Teenagers appreciate the newfound freedom a driver’s license provides, and they often want to take to the road to enjoy festivities when summer arrives. However, this comes with potential dangers, and adults should warn younger persons about the hazards associated with the 100 days of summer driving.
Summer driving risks
The AAA Foundation for Traffic Safety presents surprising figures about fatal teenage accidents. During the summer months from 2010 to 2019, 7,000 people lost their lives in crashes involving teen drivers. Sometimes, inexperience leads to collisions, as a younger driver might not know how to deal with certain traffic or road conditions. Other times, recklessness plays a role. Two of the top reasons for such crashes are speeding and distracted driving.
Speeding ranks as one of the most common moving violations, likely because it’s very easy to press down on the gas when impatient or agitated. That does not make speeding legal, nor anything less than dangerous. Anyone who operates a vehicle traveling above speed limits may not react in time when needing to make a sudden stop. Also, a speeding vehicle’s velocity might cause a far worse crash than a car moving slower.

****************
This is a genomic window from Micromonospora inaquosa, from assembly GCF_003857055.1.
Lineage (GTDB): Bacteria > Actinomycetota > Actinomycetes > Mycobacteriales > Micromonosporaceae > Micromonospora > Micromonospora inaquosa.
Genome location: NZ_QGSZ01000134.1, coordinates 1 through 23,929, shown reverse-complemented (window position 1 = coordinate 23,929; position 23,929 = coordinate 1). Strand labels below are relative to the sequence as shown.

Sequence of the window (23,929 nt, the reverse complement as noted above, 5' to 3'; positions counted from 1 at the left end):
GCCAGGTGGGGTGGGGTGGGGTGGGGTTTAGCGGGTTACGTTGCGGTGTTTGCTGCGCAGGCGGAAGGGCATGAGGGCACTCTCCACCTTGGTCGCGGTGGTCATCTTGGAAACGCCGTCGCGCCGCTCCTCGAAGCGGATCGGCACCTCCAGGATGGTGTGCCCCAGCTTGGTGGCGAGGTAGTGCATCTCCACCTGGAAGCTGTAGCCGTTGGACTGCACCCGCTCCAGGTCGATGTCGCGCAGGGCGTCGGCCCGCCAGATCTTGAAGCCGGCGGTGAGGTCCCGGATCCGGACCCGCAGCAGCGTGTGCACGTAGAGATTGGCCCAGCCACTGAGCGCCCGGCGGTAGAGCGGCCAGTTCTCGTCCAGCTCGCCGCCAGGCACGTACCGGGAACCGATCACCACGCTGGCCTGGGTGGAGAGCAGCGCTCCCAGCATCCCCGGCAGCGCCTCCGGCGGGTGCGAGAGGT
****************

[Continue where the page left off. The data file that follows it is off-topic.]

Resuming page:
Distracted driving does not always have to be a complicated behavior. Even turning one’s head to ask a passenger a question might be enough distraction to cause an accident. That said, drivers who pay more attention to an infotainment screen or want to rubberneck when the police give someone a citation may tie their attention up for an extended period long enough to make avoiding an accident challenging.
Car crashes an liabilities
Unfortunately, some young drivers operate vehicles recklessly even when receiving helpful advice about safe driving. Teenagers whose reckless behaviors results in injury to another person could face a personal injury lawsuit. Victims may seek punitive damages when the teen’s actions are particularly reckless.